Specialized tool path. Most likely the softest steel imaginable. No plunges are shown. That's where the problems would likely be exaggerated. Sure, going round and round like that seems possible but the reality is that this is a specialized application with a specialized tool path probablys started by drilling a hole manually. The video doesn't show how dimensionally accurate the results are either. And this from the official SB poster. Where in the literature does it state that the SB can machine mild steel?

    Good luck with that.
    ShopBot Details:
    2013 PRS 96x60x12 (Centroid upgrade)
    4hp Spindle
    12" indexer
    Aspire
    Rhino
    Fusion 360
    Ferrari 360
    Prusa MK3S+
    Prusa XL multi-tool

  9. #9
    Join Date
    May 2014
    Location
    MA
    Posts
    611

    Default

    You absolutely can cut steel with machines like this. Is a large aluminum framed gantry the best tool for this job? Perhaps not. But it is something you can do. The real magic is in the tool pathing. I don't know for sure on this video, bit it very much looks like these are Fusion generated tool paths, specifically adaptive clearing. It's the accessibility of tool paths like this that make cuts on machines like this even possible.

    You can see in the very beginning of the video there is a plunge. The trick is to get into the metal as fast as you reasonably can by doing a helical plunge. From there you so side cuts. This is where Fusions adaptive clearing really shines: It can very precisely control the loading of the chips on the tool, which for a flexible framed router is absolutely key.

    There's a pretty fine line for this working and not working. Cut to aggressively and it's game over for your bit.

    To make this all work you need something like Fusion to create these paths, and then you need to figure out feeds, speeds and lubrication that all work together. I think the reason we don't see more people doing this is that it's not a well documented process. The cost of routers and the related CAM software to be able to handle steel (and other harder metals) have never really lined up until recently.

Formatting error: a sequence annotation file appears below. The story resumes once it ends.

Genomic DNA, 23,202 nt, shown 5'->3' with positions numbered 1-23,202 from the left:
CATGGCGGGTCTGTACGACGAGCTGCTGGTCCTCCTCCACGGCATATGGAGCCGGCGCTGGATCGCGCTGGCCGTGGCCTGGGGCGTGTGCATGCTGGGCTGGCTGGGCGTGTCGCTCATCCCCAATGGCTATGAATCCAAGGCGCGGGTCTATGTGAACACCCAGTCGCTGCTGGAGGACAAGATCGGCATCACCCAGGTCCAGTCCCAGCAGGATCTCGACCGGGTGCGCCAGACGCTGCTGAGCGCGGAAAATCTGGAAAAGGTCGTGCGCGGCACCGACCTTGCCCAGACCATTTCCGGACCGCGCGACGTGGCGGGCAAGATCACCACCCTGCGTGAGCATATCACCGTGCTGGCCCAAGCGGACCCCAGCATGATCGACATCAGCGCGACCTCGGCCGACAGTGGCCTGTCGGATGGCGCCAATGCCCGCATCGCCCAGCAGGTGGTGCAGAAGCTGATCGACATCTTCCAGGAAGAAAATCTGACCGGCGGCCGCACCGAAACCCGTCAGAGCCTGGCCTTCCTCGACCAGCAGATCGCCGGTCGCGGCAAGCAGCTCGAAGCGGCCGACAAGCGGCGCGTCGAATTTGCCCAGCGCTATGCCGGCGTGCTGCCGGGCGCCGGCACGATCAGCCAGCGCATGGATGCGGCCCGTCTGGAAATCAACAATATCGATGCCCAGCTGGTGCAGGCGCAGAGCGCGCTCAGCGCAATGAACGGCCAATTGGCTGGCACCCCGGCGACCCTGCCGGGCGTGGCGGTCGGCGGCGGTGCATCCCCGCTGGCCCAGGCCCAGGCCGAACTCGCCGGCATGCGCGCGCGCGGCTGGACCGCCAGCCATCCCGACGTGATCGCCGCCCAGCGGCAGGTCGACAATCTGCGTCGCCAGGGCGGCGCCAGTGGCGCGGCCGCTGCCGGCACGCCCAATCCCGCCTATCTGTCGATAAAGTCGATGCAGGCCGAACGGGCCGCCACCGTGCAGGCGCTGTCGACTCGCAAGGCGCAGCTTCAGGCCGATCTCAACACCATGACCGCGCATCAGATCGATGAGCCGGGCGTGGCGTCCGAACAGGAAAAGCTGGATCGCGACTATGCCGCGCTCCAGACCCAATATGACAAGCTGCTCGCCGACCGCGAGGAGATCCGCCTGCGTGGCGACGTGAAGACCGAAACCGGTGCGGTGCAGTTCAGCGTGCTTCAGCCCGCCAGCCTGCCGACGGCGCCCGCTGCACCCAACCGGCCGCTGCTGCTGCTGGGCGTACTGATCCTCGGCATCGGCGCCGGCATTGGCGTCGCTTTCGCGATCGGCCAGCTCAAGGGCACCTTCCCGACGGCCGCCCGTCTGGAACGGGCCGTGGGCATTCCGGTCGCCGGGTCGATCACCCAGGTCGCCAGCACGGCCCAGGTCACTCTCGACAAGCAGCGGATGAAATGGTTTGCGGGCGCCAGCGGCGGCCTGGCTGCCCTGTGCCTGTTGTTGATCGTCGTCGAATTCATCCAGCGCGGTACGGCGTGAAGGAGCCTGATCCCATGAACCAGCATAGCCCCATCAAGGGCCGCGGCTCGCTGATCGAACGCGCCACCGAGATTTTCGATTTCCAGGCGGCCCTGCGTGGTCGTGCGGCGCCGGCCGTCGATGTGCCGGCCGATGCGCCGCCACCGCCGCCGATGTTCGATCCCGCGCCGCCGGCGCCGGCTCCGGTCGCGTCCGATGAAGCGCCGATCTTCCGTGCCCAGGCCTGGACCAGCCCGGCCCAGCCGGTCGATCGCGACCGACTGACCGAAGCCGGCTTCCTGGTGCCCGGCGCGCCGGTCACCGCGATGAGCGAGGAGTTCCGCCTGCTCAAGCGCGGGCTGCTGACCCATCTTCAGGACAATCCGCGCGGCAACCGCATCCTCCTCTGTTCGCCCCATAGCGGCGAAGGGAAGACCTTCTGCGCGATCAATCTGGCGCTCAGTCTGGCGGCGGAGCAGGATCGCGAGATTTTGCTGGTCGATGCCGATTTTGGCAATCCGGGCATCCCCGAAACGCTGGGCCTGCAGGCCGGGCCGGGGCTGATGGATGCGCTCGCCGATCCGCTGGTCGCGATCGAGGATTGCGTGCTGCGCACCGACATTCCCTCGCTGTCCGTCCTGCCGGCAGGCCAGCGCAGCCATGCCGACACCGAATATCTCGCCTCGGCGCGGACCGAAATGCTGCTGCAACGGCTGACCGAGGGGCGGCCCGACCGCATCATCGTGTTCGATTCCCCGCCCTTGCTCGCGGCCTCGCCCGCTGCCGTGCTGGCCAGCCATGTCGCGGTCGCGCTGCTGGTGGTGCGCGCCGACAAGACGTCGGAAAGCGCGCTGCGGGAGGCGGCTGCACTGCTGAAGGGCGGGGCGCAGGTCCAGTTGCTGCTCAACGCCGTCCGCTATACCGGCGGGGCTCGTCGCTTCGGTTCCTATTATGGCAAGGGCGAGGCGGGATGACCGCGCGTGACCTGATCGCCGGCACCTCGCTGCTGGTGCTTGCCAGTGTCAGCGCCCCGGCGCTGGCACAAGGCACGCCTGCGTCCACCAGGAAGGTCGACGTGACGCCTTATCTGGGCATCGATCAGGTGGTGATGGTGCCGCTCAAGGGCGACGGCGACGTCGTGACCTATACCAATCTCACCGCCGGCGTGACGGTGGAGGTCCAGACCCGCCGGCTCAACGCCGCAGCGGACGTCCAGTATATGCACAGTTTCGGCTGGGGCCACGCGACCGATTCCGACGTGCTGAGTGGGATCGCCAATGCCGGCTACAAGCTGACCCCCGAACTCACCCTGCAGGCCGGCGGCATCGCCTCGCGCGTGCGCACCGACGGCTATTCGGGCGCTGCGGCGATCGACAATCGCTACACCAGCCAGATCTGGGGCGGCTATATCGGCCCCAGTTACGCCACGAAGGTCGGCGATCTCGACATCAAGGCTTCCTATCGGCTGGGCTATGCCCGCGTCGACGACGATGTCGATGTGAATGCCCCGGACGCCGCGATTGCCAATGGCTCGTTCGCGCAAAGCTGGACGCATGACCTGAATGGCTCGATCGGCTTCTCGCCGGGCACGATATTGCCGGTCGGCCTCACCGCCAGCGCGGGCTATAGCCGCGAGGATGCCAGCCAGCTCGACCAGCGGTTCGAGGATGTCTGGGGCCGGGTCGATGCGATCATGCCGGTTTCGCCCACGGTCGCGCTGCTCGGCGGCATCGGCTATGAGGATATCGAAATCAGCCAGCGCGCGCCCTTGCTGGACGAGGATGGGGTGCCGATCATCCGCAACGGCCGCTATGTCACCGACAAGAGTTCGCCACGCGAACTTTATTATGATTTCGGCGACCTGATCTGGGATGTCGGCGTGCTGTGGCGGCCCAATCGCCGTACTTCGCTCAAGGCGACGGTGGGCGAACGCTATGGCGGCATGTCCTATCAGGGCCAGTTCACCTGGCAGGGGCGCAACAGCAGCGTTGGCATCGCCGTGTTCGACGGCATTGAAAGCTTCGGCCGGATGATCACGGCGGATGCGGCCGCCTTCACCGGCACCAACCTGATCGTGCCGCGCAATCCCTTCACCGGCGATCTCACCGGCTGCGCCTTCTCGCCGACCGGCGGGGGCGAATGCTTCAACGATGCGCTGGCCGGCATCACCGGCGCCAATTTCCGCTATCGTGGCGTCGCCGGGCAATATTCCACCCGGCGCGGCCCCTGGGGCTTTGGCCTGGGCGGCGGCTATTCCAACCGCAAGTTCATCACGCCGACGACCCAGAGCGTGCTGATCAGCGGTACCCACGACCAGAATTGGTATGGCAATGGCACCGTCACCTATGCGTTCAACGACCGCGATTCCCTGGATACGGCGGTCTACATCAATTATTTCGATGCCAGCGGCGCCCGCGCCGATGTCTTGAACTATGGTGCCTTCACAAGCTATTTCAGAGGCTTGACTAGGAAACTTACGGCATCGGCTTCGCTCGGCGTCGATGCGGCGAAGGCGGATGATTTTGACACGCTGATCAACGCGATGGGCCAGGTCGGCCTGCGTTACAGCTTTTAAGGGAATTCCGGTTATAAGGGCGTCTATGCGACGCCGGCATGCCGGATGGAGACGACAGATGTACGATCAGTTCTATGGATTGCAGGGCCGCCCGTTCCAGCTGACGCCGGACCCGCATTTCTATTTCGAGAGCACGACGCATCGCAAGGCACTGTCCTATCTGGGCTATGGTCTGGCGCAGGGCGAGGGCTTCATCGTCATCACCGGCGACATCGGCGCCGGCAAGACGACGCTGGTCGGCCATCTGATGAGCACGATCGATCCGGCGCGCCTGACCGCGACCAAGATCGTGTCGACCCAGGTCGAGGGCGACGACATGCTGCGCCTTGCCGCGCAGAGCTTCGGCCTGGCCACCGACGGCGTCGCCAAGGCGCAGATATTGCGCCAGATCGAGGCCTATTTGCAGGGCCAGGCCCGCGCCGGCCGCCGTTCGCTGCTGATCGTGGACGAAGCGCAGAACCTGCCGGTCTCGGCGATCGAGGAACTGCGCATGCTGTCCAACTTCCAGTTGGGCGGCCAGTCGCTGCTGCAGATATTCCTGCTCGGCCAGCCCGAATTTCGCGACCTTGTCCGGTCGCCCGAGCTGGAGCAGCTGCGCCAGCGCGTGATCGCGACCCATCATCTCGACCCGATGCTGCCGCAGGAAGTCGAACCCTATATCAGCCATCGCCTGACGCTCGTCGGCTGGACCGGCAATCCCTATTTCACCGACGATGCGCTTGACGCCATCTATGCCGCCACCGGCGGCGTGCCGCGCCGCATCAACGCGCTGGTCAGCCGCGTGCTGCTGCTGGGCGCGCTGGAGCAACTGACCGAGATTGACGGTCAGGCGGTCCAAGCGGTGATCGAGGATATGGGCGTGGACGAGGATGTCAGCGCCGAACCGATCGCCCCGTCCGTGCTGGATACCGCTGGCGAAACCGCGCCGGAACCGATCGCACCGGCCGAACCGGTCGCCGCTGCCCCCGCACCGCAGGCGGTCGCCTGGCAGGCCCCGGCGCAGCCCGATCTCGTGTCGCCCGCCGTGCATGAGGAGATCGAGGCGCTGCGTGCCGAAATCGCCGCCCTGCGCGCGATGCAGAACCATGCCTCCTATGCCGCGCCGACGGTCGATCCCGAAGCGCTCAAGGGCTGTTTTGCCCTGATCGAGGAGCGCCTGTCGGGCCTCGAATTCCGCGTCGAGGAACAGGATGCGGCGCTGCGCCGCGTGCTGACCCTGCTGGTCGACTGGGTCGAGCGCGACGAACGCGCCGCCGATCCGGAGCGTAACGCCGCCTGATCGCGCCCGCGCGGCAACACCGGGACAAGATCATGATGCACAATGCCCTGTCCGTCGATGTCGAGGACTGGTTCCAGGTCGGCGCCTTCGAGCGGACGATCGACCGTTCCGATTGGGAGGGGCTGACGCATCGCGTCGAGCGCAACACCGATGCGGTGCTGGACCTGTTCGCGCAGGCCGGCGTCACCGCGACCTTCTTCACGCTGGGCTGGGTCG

To say another way: If you want to machine metal on a traditional mill (Think HAAS or a Tormach) there's always been lots of CAM software and supported machining recipes that will help you be successful the first time around. For routers there's not been this CAM software until only the last few years, and the associated machining recipes are essentially non existent. Obviously this person in the video posted has figured out a very specific recipe that works for their machine, bit and metal and tolerance goals.

    Breaking Taps uses a very similarly built machine and does a deep dive into his journey into cutting steel. It's hard and takes a lot of trial and error: https://youtu.be/rTFn84UwFCM

    So if this is something someone wants to do with a router it's really possible.

  10. #10
    Join Date
    Mar 2013
    Location
    Memphis TN
    Posts
    1,015

    Default

    It's also possible to send people to the moon. It's just very practical.

    Fusion 360 is going up from $490 to $680 a year. Not cheap!
    ShopBot Details:
    2013 PRS 96x60x12 (Centroid upgrade)
    4hp Spindle
    12" indexer
    Aspire
    Rhino
    Fusion 360
    Ferrari 360
    Prusa MK3S+
    Prusa XL multi-tool

Posting Permissions

  • You may not post new threads
  • You may not post replies
  • You may not post attachments
  • You may not edit your posts
  •